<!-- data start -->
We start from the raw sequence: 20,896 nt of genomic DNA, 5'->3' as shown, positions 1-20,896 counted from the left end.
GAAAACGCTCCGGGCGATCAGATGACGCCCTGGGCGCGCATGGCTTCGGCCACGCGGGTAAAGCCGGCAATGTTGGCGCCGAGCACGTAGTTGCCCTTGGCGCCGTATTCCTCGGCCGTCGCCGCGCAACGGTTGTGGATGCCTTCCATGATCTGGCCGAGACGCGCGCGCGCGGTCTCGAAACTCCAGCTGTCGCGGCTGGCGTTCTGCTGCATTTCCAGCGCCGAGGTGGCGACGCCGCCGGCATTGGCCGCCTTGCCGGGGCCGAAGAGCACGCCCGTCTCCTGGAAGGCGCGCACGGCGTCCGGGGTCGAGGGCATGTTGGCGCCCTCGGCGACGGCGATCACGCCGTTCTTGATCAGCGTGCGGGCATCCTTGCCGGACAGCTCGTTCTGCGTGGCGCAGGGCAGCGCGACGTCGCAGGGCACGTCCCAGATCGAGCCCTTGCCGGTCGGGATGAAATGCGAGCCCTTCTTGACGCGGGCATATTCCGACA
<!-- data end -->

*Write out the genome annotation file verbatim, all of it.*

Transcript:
We start from the raw sequence: 20,896 nt of genomic DNA, 5'->3' as shown, positions 1-20,896 counted from the left end.
GAAAACGCTCCGGGCGATCAGATGACGCCCTGGGCGCGCATGGCTTCGGCCACGCGGGTAAAGCCGGCAATGTTGGCGCCGAGCACGTAGTTGCCCTTGGCGCCGTATTCCTCGGCCGTCGCCGCGCAACGGTTGTGGATGCCTTCCATGATCTGGCCGAGACGCGCGCGCGCGGTCTCGAAACTCCAGCTGTCGCGGCTGGCGTTCTGCTGCATTTCCAGCGCCGAGGTGGCGACGCCGCCGGCATTGGCCGCCTTGCCGGGGCCGAAGAGCACGCCCGTCTCCTGGAAGGCGCGCACGGCGTCCGGGGTCGAGGGCATGTTGGCGCCCTCGGCGACGGCGATCACGCCGTTCTTGATCAGCGTGCGGGCATCCTTGCCGGACAGCTCGTTCTGCGTGGCGCAGGGCAGCGCGACGTCGCAGGGCACGTCCCAGATCGAGCCCTTGCCGGTCGGGATGAAATGCGAGCCCTTCTTGACGCGGGCATATTCCGACA